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Alternative ABA Careers: UX Design

Have you ever used a website, app, or product with frustration, thinking how much better it would be if the designers would have just done …? Do you get overly frustrated at doors with no visible indication of if you’re supposed to push or pull? If you find yourself analyzing behaviors in relation to technology or items, then UX Design might be for you.

What is UX Design?

UX design stands for user experience design, sometimes called UI design (user interface design) or HCI (human computer interaction). The purpose of the job is to design things (most often related to technology) with the user in mind to make products that are easier to use while limiting user error. While this is often used for website and app design, those are not the only areas they work in. UX designers are also involved in designing airplane controls, medical devices, and car dashboard interfaces. This video gives a great overview of the field.

Why would a UX designer need to be involved in designing an airplane cockpit? 32% of fatal plane accidents between 1950-2000 were cause by pilot error[1] (not weather related). By analyzing the behavior of the pilots in simulated scenarios, UX designers are able to make adjustments to the design and functions of the cockpit controls to limit user error.

How do you use the analysis of behavior in this career?

UX designers use user centered design strategies, which evolve around analyzing human behavior. Let’s assume you’re working on a website for an online store. The first step is to create a wireframe, or drawn design, of what you want the page to look like and where the buttons will take you. Next you put a user (someone who will actually use your website) in front of your functioning website and see where they go, how they interact with the features, and if they get stuck anywhere. If it takes 10 mouse clicks every time they want to put something in their cart, that is going to be punishing to their shopping behavior. Once you determine who your typical user is, designers create personas (fictitious users) and scenarios about the persona to depict how your product fits into a user’s life.[2]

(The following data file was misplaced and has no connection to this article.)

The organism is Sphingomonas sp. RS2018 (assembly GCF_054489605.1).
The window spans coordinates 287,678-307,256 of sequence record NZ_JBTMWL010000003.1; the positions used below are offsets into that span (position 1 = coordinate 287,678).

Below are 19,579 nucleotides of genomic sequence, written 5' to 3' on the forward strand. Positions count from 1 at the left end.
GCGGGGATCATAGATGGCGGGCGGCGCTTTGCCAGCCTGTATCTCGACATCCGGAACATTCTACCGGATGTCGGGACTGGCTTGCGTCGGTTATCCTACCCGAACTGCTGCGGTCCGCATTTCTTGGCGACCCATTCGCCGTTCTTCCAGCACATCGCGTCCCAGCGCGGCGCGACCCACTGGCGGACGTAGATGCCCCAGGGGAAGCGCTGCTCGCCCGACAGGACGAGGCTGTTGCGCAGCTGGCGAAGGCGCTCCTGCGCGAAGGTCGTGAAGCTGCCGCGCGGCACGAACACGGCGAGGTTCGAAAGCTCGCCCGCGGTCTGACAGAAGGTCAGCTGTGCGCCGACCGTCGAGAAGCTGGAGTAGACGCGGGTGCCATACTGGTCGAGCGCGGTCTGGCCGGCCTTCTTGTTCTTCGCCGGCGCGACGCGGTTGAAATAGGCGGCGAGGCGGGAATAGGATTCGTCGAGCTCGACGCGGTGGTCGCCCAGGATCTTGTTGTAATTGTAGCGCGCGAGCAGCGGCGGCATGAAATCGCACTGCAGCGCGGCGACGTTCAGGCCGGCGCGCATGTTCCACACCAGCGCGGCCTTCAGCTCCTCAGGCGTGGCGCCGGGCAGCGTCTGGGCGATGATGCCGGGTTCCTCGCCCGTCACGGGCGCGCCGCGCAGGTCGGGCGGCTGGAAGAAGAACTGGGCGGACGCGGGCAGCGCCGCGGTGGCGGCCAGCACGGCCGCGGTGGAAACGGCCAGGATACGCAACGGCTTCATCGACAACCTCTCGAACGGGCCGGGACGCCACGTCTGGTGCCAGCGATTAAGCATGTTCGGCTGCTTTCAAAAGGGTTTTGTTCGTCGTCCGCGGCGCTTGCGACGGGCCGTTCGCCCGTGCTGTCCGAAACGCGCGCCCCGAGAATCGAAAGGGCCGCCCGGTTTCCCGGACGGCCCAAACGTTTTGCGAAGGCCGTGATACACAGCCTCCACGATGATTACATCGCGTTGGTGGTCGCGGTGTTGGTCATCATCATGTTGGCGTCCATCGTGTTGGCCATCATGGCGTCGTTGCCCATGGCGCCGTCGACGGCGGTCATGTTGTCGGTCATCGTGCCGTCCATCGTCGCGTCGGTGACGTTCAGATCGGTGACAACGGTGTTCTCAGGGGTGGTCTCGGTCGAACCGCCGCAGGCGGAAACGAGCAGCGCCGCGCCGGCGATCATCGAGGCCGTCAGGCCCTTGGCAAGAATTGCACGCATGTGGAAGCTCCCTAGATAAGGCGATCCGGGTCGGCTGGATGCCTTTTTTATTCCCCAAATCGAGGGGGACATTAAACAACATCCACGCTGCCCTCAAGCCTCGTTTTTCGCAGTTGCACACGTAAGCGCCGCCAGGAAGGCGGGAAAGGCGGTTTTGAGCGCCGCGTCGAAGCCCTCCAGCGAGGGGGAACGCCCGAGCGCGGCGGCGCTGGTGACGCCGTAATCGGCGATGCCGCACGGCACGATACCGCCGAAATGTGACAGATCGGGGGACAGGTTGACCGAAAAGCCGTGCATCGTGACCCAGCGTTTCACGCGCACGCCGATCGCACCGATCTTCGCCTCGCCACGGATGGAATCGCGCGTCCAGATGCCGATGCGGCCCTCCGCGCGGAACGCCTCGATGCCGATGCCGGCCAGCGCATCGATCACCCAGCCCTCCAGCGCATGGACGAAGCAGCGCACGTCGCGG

How to get into the field

To become a UX designer, you need to be detailed oriented, understand how to analyze and interpret human behavior, and be good with technology. You don’t need to have a degree in computer programming, but knowing the basics of HTML and CSS would be helpful. Some companies have design only positions with separate jobs for the programming, but others may combine both jobs into one position.

You don’t need to get a specific degree for this field, though there are degrees for it. A background in graphic design, programming, psychology, marketing, neuroscience, or behavior analysis is helpful. If you don’t have a technical background, you will need to take it upon yourself to learn the basics and get some practice with the tools of the trade, like Balsamiq Mockups or Axure RP. Once you’re comfortable with the technical aspects of the job, get connected with other designers in your area by going to conferences or connecting through LinkedIn or Meetup.[3]

Stats for this job

Growth[4]: Based on the job title of ‘Web Developers’, projected growth from 2014-2024 is 24%

Salary[5]: The average salary range is between $47-$102k with median entry level salaries (0-5yrs) around $68k and experienced level salaries (20+years) around $115k.

Education: No minimum degree required.

Further Reading

Check out these books and websites if you’re interested in learning more about this field:

The UX Book by Rex Hartson and Pardha Pyla


[1] Dearden, L., The one chart that shows what causes fatal plane crashes. (2015) Retrieved January 25, 2017, from

[2] Magain, M., What Does a UX Designer Actually Do?. (2013) Retrieved January 25, 2017, from

[3] Magain, M., How to Get Started in UX Design. (2014) Retrieved January 25, 2017, from

[4] Web Developers. Retrieved January 25, 2017, from

[5] User Ecperience Designer Salary. Retrieved January 25, 2017, from

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